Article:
At the Journal Sentinel, Kathleen also wrote a weekly Investment Trends column, did extensive investigative reporting into large, multi-state businesses, traveled to places like the Gulf of Mexico with one of the country’s best energy industry analysts, uncovered important information needed for scientific and technical stories, and delved into cutting-edge science at, for example, a startup that sold stem cell-derived heart cells to large pharmaceutical companies.

Prior to joining the Milwaukee Journal Sentinel, Kathleen was a Communications Coordinator at the Federal Reserve Bank of Chicago and a Writing Instructor at the American Institute of Banking.

Kathleen has an MA in English from the University of Illinois at Chicago and a BA in Journalism from the University of Wisconsin-Madison.

  Greg Meier, Entrepreneur in Residence   Greg is a pioneer in 21st Century Innovation. He has worked with over 300 startup and early-stage companies as a founder, advisor, mentor, and teacher and is a Presidential Champion of Change for his work in entrepreneurship.  Greg co-founded the Global Entrepreneurship Collective (an early member of the Global Accelerator Network), which operated two accelerators: Revolution Labs and Victory Spark; the first seed accelerator in Wisconsin, 94 Labs; Veteran Entrepreneurial Transfer, Inc; Alithias, Inc; Neuro Amp, LLC; Crowds, Inc; he is also an adjunct faculty member at the University of Wisconsin-Milwaukee.  Greg formerly served as Executive Vice-President of Physiogenix, Inc., Chairman of the Board and Chief Executive Officer of Lansare Corporation - an on-demand reporting and analytics solution for annuity, life insurance and bank owned life insurance and as the Chairman of the Board of Green Leaf Market. He has also served as Chief Operations Officer for Broadlook Technologies, Inc., and Chief Executive Officer of the Erma Ora Byrd Center for Educational Technologies, home of the NASA sponsored Classroom of the Future.  Greg’s work has been supported by the National Science Foundation, U.S. Department of Veterans Affairs, National Aeronautics and Space Administration, the U.S. Department of Education, the National Institute of Health, the U.S. Department of Labor, Wisconsin Economic Development Corporation, and Wisconsin Housing and Economic Development Administration. Greg's projects have been featured in Forbes Magazine, the Wall Street Journal, NPR, the Journal Sentinel, TechCrunch, and the White House Blog. Greg was also quoted in the book, "The Coolest Startups in America," (Bloch, Doreen).  Greg has been invited to the White House on numerous occasions and to the United Kingdom by the Secretary of State for Work and Pensions; he has been recognized by the U.K. Government in a report on entrepreneurship for his work to help the poor through entrepreneurship. Greg is also featured as the case study for accelerators on launchpadcentral.com.  Greg earned his undergraduate and law degree from the University of Wisconsin – Madison (B.A., with distinction, 1989; J.D., cum laude, Order of the Coif, 1993). He is also a graduate of Steve Blank’s inaugural Lean LaunchPad Educators’ Class at U.C. Berkeley and he is a graduate of the Babson College Symposium for Entrepreneurship Educators.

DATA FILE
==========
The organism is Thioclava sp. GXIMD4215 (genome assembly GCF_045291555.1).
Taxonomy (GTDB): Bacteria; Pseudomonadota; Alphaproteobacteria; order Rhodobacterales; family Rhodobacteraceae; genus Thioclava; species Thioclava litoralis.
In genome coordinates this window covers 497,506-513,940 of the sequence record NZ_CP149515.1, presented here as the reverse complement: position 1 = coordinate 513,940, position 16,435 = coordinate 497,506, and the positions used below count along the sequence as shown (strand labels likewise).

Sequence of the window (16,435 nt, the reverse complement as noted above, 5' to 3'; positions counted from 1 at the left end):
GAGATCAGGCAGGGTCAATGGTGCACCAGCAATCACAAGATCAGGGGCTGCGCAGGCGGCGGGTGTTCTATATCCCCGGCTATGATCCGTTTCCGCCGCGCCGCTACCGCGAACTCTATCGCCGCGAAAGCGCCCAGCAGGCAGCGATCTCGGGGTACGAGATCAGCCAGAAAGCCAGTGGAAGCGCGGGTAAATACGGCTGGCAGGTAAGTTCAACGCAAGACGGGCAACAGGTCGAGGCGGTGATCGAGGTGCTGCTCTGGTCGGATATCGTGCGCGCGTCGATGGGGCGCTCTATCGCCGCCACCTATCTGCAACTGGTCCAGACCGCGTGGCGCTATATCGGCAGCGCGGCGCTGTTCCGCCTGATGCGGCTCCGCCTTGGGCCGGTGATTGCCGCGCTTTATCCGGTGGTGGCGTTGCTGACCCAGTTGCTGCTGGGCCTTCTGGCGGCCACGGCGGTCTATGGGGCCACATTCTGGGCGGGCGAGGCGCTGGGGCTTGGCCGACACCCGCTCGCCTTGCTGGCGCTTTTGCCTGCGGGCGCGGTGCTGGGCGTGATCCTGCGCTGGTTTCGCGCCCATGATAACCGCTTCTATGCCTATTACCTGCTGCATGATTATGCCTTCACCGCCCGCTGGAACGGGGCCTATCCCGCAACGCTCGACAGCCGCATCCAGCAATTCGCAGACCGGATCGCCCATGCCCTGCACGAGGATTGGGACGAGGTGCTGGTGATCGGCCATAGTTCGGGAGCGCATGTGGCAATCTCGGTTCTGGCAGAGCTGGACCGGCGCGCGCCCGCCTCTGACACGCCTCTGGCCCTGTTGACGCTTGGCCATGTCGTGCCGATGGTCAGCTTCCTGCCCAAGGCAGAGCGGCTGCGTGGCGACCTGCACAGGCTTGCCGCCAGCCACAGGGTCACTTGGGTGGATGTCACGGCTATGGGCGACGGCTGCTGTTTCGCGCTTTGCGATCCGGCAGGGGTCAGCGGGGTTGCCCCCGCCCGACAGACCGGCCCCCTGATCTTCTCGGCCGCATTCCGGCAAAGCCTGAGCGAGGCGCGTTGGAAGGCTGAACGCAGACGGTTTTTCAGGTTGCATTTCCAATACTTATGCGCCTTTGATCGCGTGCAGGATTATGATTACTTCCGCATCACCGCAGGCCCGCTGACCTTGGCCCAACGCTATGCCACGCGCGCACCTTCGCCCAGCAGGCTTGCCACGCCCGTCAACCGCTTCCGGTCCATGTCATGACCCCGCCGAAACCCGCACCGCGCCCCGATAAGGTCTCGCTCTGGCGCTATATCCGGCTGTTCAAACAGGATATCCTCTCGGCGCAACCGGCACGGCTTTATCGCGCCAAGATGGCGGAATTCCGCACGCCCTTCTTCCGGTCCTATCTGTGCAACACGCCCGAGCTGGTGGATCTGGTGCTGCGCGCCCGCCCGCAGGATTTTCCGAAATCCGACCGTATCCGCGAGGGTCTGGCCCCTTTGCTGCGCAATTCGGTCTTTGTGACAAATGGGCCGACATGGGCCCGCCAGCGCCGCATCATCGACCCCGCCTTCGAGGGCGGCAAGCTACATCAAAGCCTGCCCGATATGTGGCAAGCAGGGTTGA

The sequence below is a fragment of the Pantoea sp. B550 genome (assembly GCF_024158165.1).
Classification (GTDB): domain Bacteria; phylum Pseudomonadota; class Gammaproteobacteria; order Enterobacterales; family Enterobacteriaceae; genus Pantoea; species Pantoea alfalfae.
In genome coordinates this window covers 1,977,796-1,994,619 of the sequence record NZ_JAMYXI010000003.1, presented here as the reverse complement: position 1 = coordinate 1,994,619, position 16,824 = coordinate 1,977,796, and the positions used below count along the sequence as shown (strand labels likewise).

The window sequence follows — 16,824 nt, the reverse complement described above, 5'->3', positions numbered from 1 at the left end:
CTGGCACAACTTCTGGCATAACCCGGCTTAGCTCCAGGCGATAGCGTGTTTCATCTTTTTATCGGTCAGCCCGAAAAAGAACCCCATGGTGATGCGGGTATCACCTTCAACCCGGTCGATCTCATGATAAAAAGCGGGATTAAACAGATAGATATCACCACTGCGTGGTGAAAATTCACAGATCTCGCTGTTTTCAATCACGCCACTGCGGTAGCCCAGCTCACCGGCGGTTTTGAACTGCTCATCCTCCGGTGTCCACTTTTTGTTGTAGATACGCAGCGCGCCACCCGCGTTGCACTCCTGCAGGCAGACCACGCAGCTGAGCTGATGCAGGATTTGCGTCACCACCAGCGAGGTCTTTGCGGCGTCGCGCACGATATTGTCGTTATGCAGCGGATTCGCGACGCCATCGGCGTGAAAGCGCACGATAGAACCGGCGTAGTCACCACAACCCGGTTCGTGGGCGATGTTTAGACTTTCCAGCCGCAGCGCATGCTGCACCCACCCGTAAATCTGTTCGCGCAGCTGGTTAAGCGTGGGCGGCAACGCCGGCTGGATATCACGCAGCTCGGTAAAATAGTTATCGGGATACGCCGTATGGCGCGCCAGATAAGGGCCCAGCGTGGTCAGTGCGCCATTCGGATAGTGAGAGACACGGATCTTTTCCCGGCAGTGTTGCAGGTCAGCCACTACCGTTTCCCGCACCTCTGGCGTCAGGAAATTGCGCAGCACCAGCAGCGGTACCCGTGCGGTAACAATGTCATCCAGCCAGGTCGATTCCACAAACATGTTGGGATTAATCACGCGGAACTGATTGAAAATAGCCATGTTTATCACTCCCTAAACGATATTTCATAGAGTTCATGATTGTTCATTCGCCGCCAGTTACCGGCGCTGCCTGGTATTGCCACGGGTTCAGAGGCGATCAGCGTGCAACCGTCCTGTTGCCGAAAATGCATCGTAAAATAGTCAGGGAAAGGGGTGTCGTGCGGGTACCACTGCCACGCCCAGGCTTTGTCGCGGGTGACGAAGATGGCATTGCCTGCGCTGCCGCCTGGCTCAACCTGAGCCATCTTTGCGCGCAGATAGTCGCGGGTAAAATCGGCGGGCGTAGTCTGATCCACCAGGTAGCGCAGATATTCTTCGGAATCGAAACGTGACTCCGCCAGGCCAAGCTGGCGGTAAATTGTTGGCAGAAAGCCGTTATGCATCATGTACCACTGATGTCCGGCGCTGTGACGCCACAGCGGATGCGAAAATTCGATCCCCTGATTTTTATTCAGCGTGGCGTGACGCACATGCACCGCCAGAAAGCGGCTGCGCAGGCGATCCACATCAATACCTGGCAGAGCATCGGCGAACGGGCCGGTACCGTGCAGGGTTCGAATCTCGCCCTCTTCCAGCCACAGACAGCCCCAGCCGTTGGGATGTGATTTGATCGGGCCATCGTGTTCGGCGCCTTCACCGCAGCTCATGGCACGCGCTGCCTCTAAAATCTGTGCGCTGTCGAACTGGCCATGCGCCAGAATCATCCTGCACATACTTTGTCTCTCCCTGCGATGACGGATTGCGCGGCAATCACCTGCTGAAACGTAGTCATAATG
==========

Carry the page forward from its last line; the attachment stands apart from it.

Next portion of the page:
Greg Meier, Entrepreneur in Residence

Greg is a pioneer in 21st Century Innovation. He has worked with over 300 startup and early-stage companies as a founder, advisor, mentor, and teacher and is a Presidential Champion of Change for his work in entrepreneurship.

Greg co-founded the Global Entrepreneurship Collective (an early member of the Global Accelerator Network), which operated two accelerators: Revolution Labs and Victory Spark; the first seed accelerator in Wisconsin, 94 Labs; Veteran Entrepreneurial Transfer, Inc; Alithias, Inc; Neuro Amp, LLC; Crowds, Inc; he is also an adjunct faculty member at the University of Wisconsin-Milwaukee.

Greg formerly served as Executive Vice-President of Physiogenix, Inc., Chairman of the Board and Chief Executive Officer of Lansare Corporation - an on-demand reporting and analytics solution for annuity, life insurance and bank owned life insurance and as the Chairman of the Board of Green Leaf Market. He has also served as Chief Operations Officer for Broadlook Technologies, Inc., and Chief Executive Officer of the Erma Ora Byrd Center for Educational Technologies, home of the NASA sponsored Classroom of the Future.

Greg’s work has been supported by the National Science Foundation, U.S. Department of Veterans Affairs, National Aeronautics and Space Administration, the U.S. Department of Education, the National Institute of Health, the U.S. Department of Labor, Wisconsin Economic Development Corporation, and Wisconsin Housing and Economic Development Administration. Greg's projects have been featured in Forbes Magazine, the Wall Street Journal, NPR, the Journal Sentinel, TechCrunch, and the White House Blog. Greg was also quoted in the book, "The Coolest Startups in America," (Bloch, Doreen).

Greg has been invited to the White House on numerous occasions and to the United Kingdom by the Secretary of State for Work and Pensions; he has been recognized by the U.K. Government in a report on entrepreneurship for his work to help the poor through entrepreneurship. Greg is also featured as the case study for accelerators on launchpadcentral.com.

Greg earned his undergraduate and law degree from the University of Wisconsin – Madison (B.A., with distinction, 1989; J.D., cum laude, Order of the Coif, 1993). He is also a graduate of Steve Blank’s inaugural Lean LaunchPad Educators’ Class at U.C. Berkeley and he is a graduate of the Babson College Symposium for Entrepreneurship Educators.